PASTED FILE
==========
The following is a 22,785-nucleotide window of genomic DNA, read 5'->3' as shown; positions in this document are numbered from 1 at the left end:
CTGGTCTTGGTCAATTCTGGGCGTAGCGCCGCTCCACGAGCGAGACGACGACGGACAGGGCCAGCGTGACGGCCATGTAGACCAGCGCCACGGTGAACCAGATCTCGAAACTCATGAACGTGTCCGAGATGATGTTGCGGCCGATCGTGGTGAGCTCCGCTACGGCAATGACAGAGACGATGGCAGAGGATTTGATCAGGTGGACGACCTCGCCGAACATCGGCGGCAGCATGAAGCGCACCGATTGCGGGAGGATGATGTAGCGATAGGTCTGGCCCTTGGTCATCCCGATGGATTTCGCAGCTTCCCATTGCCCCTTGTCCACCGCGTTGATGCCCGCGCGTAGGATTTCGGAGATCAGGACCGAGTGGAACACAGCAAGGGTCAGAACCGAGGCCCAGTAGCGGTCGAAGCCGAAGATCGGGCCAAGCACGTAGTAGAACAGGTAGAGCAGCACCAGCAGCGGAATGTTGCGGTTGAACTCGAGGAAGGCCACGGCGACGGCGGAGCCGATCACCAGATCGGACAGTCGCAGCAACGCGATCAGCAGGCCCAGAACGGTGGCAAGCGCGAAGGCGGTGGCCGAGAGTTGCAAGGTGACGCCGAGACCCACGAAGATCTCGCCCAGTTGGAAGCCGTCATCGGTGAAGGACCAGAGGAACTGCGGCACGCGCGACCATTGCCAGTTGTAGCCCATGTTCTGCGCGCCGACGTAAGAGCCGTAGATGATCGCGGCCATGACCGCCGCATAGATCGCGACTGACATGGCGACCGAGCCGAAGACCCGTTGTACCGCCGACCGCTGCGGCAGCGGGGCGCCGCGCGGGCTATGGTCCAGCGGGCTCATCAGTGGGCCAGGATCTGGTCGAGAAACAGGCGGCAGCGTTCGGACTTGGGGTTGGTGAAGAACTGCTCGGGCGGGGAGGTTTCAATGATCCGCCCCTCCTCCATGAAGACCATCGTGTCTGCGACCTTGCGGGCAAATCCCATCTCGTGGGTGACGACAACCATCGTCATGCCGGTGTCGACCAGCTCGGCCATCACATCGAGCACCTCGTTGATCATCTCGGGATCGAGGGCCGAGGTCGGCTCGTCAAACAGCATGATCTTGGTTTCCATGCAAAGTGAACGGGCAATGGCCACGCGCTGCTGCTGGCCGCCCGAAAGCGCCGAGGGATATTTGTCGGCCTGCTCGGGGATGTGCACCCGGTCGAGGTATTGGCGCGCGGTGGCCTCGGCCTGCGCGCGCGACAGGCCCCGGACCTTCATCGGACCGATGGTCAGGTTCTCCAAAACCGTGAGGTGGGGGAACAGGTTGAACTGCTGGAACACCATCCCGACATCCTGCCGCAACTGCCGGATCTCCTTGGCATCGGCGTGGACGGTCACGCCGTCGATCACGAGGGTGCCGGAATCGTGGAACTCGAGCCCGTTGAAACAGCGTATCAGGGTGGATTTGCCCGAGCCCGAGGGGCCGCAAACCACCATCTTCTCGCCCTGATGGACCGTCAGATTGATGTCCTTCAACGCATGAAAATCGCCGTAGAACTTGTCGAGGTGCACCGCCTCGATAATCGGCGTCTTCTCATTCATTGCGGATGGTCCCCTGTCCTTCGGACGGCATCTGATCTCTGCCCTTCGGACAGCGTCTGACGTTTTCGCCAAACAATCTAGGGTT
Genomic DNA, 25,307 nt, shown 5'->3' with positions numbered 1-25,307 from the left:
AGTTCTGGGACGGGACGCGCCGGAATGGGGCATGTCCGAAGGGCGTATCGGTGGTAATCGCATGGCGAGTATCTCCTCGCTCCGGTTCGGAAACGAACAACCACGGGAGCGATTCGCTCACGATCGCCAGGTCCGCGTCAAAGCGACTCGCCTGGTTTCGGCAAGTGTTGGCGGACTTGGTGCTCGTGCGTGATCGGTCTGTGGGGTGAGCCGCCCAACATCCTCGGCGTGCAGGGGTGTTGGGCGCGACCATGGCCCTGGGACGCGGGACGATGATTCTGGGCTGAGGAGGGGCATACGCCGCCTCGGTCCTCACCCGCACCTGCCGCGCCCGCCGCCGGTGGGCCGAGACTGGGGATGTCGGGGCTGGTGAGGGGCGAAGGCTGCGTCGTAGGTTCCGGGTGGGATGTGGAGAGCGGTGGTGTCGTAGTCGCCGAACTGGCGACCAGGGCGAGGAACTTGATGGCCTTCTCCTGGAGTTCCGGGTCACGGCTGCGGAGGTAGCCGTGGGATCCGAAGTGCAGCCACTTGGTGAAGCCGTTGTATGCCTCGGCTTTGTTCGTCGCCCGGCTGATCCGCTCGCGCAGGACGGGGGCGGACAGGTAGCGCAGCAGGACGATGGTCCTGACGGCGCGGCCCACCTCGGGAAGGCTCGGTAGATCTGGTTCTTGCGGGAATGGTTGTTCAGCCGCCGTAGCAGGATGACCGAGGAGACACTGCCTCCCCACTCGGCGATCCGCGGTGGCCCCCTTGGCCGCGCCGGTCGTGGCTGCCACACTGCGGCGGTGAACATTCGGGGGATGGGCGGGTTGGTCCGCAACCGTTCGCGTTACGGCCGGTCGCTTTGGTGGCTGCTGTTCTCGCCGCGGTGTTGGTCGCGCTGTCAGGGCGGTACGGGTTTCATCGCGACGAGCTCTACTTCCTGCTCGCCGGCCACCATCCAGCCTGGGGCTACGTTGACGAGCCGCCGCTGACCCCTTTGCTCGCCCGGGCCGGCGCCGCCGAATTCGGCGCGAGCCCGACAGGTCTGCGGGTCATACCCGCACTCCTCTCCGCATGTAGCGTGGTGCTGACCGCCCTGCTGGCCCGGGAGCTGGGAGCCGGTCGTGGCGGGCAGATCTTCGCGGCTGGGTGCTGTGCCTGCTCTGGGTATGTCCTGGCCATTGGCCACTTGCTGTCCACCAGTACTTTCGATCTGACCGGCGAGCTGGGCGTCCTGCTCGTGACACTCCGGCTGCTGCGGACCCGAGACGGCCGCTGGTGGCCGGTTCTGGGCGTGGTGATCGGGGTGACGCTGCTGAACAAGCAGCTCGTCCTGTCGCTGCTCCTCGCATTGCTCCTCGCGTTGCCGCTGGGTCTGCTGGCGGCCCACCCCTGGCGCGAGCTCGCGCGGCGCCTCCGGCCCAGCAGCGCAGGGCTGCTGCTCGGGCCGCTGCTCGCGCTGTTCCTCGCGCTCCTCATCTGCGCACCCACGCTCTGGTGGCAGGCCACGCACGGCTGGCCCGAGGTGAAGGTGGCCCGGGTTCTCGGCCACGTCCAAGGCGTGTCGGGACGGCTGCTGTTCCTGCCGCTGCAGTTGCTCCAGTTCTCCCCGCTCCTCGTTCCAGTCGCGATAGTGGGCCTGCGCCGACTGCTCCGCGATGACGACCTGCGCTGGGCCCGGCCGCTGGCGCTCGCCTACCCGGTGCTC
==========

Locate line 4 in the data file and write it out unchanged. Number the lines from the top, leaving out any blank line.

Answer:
AGTTCTGGGACGGGACGCGCCGGAATGGGGCATGTCCGAAGGGCGTATCGGTGGTAATCGCATGGCGAGTATCTCCTCGCTCCGGTTCGGAAACGAACAACCACGGGAGCGATTCGCTCACGATCGCCAGGTCCGCGTCAAAGCGACTCGCCTGGTTTCGGCAAGTGTTGGCGGACTTGGTGCTCGTGCGTGATCGGTCTGTGGGGTGAGCCGCCCAACATCCTCGGCGTGCAGGGGTGTTGGGCGCGACCATGGCCCTGGGACGCGGGACGATGATTCTGGGCTGAGGAGGGGCATACGCCGCCTCGGTCCTCACCCGCACCTGCCGCGCCCGCCGCCGGTGGGCCGAGACTGGGGATGTCGGGGCTGGTGAGGGGCGAAGGCTGCGTCGTAGGTTCCGGGTGGGATGTGGAGAGCGGTGGTGTCGTAGTCGCCGAACTGGCGACCAGGGCGAGGAACTTGATGGCCTTCTCCTGGAGTTCCGGGTCACGGCTGCGGAGGTAGCCGTGGGATCCGAAGTGCAGCCACTTGGTGAAGCCGTTGTATGCCTCGGCTTTGTTCGTCGCCCGGCTGATCCGCTCGCGCAGGACGGGGGCGGACAGGTAGCGCAGCAGGACGATGGTCCTGACGGCGCGGCCCACCTCGGGAAGGCTCGGTAGATCTGGTTCTTGCGGGAATGGTTGTTCAGCCGCCGTAGCAGGATGACCGAGGAGACACTGCCTCCCCACTCGGCGATCCGCGGTGGCCCCCTTGGCCGCGCCGGTCGTGGCTGCCACACTGCGGCGGTGAACATTCGGGGGATGGGCGGGTTGGTCCGCAACCGTTCGCGTTACGGCCGGTCGCTTTGGTGGCTGCTGTTCTCGCCGCGGTGTTGGTCGCGCTGTCAGGGCGGTACGGGTTTCATCGCGACGAGCTCTACTTCCTGCTCGCCGGCCACCATCCAGCCTGGGGCTACGTTGACGAGCCGCCGCTGACCCCTTTGCTCGCCCGGGCCGGCGCCGCCGAATTCGGCGCGAGCCCGACAGGTCTGCGGGTCATACCCGCACTCCTCTCCGCATGTAGCGTGGTGCTGACCGCCCTGCTGGCCCGGGAGCTGGGAGCCGGTCGTGGCGGGCAGATCTTCGCGGCTGGGTGCTGTGCCTGCTCTGGGTATGTCCTGGCCATTGGCCACTTGCTGTCCACCAGTACTTTCGATCTGACCGGCGAGCTGGGCGTCCTGCTCGTGACACTCCGGCTGCTGCGGACCCGAGACGGCCGCTGGTGGCCGGTTCTGGGCGTGGTGATCGGGGTGACGCTGCTGAACAAGCAGCTCGTCCTGTCGCTGCTCCTCGCATTGCTCCTCGCGTTGCCGCTGGGTCTGCTGGCGGCCCACCCCTGGCGCGAGCTCGCGCGGCGCCTCCGGCCCAGCAGCGCAGGGCTGCTGCTCGGGCCGCTGCTCGCGCTGTTCCTCGCGCTCCTCATCTGCGCACCCACGCTCTGGTGGCAGGCCACGCACGGCTGGCCCGAGGTGAAGGTGGCCCGGGTTCTCGGCCACGTCCAAGGCGTGTCGGGACGGCTGCTGTTCCTGCCGCTGCAGTTGCTCCAGTTCTCCCCGCTCCTCGTTCCAGTCGCGATAGTGGGCCTGCGCCGACTGCTCCGCGATGACGACCTGCGCTGGGCCCGGCCGCTGGCGCTCGCCTACCCGGTGCTC